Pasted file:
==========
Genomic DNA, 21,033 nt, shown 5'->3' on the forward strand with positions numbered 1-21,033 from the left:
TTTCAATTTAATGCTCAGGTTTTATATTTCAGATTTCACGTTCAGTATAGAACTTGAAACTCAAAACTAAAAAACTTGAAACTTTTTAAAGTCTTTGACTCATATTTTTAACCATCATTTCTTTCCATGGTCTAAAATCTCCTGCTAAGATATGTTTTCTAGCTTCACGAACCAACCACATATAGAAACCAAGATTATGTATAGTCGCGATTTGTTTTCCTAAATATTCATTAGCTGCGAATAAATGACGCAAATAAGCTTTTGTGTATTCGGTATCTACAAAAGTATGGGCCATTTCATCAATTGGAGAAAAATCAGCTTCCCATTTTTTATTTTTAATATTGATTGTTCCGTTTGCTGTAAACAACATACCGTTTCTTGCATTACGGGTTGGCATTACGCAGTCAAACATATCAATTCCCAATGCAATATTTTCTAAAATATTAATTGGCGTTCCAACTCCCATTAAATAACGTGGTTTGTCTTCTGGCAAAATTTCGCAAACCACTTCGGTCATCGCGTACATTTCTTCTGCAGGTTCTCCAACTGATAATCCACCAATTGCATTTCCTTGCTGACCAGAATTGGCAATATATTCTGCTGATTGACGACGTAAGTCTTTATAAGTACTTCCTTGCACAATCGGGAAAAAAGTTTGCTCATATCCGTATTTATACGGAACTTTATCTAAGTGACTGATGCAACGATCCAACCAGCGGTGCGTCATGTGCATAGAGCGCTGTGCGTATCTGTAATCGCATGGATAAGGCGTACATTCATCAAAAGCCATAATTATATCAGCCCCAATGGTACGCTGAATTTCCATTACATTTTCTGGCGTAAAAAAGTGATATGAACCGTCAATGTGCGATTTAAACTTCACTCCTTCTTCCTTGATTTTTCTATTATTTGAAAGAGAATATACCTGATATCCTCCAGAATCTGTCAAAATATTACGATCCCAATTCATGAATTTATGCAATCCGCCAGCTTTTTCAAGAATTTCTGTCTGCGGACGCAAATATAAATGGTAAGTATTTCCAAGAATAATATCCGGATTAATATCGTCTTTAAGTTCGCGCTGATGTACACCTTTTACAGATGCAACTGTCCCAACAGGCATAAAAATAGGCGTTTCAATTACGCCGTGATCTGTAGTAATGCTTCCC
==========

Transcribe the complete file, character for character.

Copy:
Genomic DNA, 21,033 nt, shown 5'->3' on the forward strand with positions numbered 1-21,033 from the left:
TTTCAATTTAATGCTCAGGTTTTATATTTCAGATTTCACGTTCAGTATAGAACTTGAAACTCAAAACTAAAAAACTTGAAACTTTTTAAAGTCTTTGACTCATATTTTTAACCATCATTTCTTTCCATGGTCTAAAATCTCCTGCTAAGATATGTTTTCTAGCTTCACGAACCAACCACATATAGAAACCAAGATTATGTATAGTCGCGATTTGTTTTCCTAAATATTCATTAGCTGCGAATAAATGACGCAAATAAGCTTTTGTGTATTCGGTATCTACAAAAGTATGGGCCATTTCATCAATTGGAGAAAAATCAGCTTCCCATTTTTTATTTTTAATATTGATTGTTCCGTTTGCTGTAAACAACATACCGTTTCTTGCATTACGGGTTGGCATTACGCAGTCAAACATATCAATTCCCAATGCAATATTTTCTAAAATATTAATTGGCGTTCCAACTCCCATTAAATAACGTGGTTTGTCTTCTGGCAAAATTTCGCAAACCACTTCGGTCATCGCGTACATTTCTTCTGCAGGTTCTCCAACTGATAATCCACCAATTGCATTTCCTTGCTGACCAGAATTGGCAATATATTCTGCTGATTGACGACGTAAGTCTTTATAAGTACTTCCTTGCACAATCGGGAAAAAAGTTTGCTCATATCCGTATTTATACGGAACTTTATCTAAGTGACTGATGCAACGATCCAACCAGCGGTGCGTCATGTGCATAGAGCGCTGTGCGTATCTGTAATCGCATGGATAAGGCGTACATTCATCAAAAGCCATAATTATATCAGCCCCAATGGTACGCTGAATTTCCATTACATTTTCTGGCGTAAAAAAGTGATATGAACCGTCAATGTGCGATTTAAACTTCACTCCTTCTTCCTTGATTTTTCTATTATTTGAAAGAGAATATACCTGATATCCTCCAGAATCTGTCAAAATATTACGATCCCAATTCATGAATTTATGCAATCCGCCAGCTTTTTCAAGAATTTCTGTCTGCGGACGCAAATATAAATGGTAAGTATTTCCAAGAATAATATCCGGATTAATATCGTCTTTAAGTTCGCGCTGATGTACACCTTTTACAGATGCAACTGTCCCAACAGGCATAAAAATAGGCGTTTCAATTACGCCGTGATCTGTAGTAATGCTTCCC